Economists have always known that smooth supply and demand curves are a simplified model of a complex world. Yet empirical evidence on shrinkflation and quantum pricing suggests that the real world’s lumpy curves have been airbrushed beyond all recognition. And this has the potential to make the job of calculating inflation increasingly difficult. 


Sticky prices make for noisy data 

Quantum pricing means that when prices eventually change, they do so erratically. Research suggests that this may require the Office for National Statistics (ONS) to consider a larger basket of goods to accurately capture general price movements. Quantum pricing can also make inflation data noisier: it can be hard to differentiate between ‘historical’ price increases delayed by menu costs and sudden sharp inflationary shocks. 

Keeping track of shrinkflation also causes statistical headaches. The ONS has reported on the phenomenon since 2012, and found 2,529 cases between 2012 and 2017. But calculating shrinkflation is no mean feat. Data collection on product sizes is typically poor, and the ONS is forced to manually compare the previous product descriptions recorded by price collectors with current sizes. This is complicated by the fact that many products are sold per unit (eg ‘bacon per kg’) or have no recorded size (eg ‘one donut’). This labour-intensive collection process means that, unsurprisingly, shrinkflation data is not regularly updated. 

The ONS’s most recent release covers September 2015 to June 2017, a time of low inflation (CPIH ranged from 0.2 per cent to 2.6 per cent). Shrinkflation over the period was noteworthy but not widespread: 1-2.1 per cent of food products in the sample got smaller. But as my chart shows, prices tended to stay static as these size changes occurred – meaning that consumers got less value for their money as products shrank. With consumer price index inflation at 9 per cent in April and food prices up 6.7 per cent year on year, we could find that the idea of protecting margins by shrinking products becomes increasingly attractive to companies.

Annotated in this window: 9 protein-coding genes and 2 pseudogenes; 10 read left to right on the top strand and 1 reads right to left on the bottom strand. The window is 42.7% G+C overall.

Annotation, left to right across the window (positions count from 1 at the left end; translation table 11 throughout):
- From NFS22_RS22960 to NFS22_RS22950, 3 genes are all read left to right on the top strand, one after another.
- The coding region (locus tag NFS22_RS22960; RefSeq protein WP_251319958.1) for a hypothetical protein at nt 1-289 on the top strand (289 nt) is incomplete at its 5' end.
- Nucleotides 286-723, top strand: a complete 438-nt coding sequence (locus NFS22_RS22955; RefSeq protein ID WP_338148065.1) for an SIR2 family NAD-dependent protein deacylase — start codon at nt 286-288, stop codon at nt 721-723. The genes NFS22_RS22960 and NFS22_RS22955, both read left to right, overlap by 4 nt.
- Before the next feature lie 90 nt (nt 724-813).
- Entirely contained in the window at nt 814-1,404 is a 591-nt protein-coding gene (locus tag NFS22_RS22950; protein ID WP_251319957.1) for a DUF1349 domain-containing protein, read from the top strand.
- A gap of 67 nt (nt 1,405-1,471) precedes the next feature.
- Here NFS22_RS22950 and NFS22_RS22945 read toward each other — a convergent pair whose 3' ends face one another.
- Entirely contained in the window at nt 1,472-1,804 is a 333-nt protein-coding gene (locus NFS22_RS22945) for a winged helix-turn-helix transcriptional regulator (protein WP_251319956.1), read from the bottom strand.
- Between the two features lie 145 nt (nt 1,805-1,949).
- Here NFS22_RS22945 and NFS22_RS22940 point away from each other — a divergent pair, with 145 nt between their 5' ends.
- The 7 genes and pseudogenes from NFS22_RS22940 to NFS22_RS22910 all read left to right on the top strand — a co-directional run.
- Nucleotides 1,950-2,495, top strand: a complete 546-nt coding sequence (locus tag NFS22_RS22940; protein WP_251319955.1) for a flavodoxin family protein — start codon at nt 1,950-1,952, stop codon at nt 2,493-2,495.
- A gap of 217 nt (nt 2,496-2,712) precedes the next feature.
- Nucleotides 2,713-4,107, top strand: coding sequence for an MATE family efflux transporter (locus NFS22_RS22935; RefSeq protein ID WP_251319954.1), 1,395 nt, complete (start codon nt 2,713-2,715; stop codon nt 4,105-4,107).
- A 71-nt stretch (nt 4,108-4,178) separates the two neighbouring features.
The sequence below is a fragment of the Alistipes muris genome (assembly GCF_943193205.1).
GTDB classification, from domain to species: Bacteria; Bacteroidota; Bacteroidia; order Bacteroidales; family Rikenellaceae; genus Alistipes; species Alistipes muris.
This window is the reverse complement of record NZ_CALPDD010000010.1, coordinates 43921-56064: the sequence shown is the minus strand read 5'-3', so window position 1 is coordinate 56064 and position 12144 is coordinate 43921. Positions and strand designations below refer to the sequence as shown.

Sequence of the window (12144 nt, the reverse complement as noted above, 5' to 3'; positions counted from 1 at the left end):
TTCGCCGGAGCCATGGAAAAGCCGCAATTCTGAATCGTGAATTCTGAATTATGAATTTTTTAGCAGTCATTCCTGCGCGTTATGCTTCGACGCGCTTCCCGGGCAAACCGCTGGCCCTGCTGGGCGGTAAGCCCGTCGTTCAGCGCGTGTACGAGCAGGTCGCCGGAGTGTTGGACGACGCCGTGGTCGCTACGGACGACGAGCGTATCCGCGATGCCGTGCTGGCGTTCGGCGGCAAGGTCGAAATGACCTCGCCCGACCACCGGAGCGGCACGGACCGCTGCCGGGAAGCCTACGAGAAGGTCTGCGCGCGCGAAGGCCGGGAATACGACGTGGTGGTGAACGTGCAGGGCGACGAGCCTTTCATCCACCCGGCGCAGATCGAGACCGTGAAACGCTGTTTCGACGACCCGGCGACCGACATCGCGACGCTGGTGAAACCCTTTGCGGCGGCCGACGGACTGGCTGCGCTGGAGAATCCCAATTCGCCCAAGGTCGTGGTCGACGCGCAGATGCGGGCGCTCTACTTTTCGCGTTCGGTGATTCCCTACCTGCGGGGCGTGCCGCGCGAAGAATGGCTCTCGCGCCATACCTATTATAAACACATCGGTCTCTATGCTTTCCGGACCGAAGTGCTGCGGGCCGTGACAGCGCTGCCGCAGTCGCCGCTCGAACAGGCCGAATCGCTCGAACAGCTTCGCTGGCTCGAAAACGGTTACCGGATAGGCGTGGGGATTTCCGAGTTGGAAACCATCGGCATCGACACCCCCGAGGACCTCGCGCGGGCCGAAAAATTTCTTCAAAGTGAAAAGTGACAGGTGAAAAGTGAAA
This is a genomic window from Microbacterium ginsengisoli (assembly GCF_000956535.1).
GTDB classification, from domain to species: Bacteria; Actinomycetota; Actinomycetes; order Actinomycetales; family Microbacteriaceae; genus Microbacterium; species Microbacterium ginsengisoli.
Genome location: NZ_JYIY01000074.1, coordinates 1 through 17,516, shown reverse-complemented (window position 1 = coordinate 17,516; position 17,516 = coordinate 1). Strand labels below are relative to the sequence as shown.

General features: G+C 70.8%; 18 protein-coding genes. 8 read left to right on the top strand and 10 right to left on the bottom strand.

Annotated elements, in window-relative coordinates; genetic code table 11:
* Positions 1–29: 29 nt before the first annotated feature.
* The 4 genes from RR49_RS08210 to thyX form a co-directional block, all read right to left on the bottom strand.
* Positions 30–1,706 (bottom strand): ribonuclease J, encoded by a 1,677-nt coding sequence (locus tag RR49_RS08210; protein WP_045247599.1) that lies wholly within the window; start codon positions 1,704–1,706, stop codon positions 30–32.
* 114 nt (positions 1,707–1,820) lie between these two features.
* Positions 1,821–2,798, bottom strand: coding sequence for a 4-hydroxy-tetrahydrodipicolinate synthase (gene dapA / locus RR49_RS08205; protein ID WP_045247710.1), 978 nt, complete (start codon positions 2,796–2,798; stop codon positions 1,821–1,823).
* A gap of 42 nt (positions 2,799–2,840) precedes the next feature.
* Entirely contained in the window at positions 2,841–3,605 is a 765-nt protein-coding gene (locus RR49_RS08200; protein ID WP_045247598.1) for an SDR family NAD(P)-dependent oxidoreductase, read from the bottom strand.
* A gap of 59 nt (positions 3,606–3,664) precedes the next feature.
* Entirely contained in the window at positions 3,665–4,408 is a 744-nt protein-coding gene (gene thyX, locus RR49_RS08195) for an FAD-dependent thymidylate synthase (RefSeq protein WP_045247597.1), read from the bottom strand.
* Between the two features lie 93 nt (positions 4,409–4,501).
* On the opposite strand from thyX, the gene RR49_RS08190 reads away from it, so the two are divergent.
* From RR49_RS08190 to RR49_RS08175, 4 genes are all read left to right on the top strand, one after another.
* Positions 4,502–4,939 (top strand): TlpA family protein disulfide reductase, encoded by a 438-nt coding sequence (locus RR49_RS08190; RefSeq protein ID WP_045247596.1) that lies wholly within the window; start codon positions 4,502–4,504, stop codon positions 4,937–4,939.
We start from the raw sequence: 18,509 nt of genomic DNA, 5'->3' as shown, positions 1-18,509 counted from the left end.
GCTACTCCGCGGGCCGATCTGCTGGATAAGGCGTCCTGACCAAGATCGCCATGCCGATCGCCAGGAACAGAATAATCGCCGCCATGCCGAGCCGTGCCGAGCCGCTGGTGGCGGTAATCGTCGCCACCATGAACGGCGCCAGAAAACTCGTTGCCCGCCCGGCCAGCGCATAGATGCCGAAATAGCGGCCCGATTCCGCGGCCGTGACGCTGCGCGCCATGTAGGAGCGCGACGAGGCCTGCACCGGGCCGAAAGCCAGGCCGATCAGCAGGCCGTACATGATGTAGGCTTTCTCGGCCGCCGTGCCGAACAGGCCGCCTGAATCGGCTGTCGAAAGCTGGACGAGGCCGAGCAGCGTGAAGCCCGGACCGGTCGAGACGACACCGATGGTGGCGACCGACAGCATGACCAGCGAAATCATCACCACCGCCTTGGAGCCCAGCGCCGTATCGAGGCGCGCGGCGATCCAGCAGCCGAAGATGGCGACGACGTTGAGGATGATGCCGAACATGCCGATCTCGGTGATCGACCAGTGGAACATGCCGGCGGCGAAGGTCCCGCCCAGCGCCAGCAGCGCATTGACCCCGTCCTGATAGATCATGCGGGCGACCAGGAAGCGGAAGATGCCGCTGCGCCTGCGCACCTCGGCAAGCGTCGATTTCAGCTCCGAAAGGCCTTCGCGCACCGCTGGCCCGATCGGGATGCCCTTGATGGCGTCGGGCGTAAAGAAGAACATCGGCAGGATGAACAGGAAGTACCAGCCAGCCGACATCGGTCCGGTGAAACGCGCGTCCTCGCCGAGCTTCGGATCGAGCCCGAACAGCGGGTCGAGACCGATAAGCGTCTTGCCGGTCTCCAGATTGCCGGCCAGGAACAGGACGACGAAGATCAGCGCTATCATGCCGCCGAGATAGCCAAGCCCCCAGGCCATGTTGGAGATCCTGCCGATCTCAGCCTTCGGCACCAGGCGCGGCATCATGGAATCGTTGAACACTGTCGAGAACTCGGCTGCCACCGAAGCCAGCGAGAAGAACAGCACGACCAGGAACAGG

And although it is easy to spot changes in our favourite food products, there is scope for sneaky shrinkflation in other industries, too. Hotels hit by soaring food prices and staff shortages could ‘shrink’ their product by reducing the frills offered with a room. Clothing manufacturers facing rising freight, labour and materials costs can also change the cuts of their products to appease cost-conscious consumers. If shrinkflation provides a buffer for companies at risk of customer cutbacks, it could leave consumer discretionary stocks more resilient than anticipated. 

Consumers might initially find little to celebrate in paying the same amount for less. However, Prospect Theory suggests that they will find this situation preferable to a straightforward price hike. As for producers, shrinkflation can allow companies dealing in non-essential products to protect their bottom lines, while avoiding unpopular price rises. Although sticky prices can render markets less predictable, they may well help a few companies out of a sticky situation.